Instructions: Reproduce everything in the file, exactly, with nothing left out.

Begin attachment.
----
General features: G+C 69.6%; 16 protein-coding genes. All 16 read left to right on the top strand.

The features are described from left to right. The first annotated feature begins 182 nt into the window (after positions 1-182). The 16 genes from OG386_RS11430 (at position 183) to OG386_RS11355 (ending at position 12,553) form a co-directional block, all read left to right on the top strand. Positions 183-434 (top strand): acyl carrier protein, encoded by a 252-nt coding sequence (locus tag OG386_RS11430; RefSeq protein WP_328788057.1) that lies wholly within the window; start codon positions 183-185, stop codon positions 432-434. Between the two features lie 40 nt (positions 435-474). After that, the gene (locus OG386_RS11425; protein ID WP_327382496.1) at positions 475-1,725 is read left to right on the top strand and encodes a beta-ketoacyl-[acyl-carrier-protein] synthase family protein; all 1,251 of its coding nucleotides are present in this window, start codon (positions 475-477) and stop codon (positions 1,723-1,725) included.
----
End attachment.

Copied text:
General features: G+C 69.6%; 16 protein-coding genes. All 16 read left to right on the top strand.

The features are described from left to right. The first annotated feature begins 182 nt into the window (after positions 1-182). The 16 genes from OG386_RS11430 (at position 183) to OG386_RS11355 (ending at position 12,553) form a co-directional block, all read left to right on the top strand. Positions 183-434 (top strand): acyl carrier protein, encoded by a 252-nt coding sequence (locus tag OG386_RS11430; RefSeq protein WP_328788057.1) that lies wholly within the window; start codon positions 183-185, stop codon positions 432-434. Between the two features lie 40 nt (positions 435-474). After that, the gene (locus OG386_RS11425; protein ID WP_327382496.1) at positions 475-1,725 is read left to right on the top strand and encodes a beta-ketoacyl-[acyl-carrier-protein] synthase family protein; all 1,251 of its coding nucleotides are present in this window, start codon (positions 475-477) and stop codon (positions 1,723-1,725) included.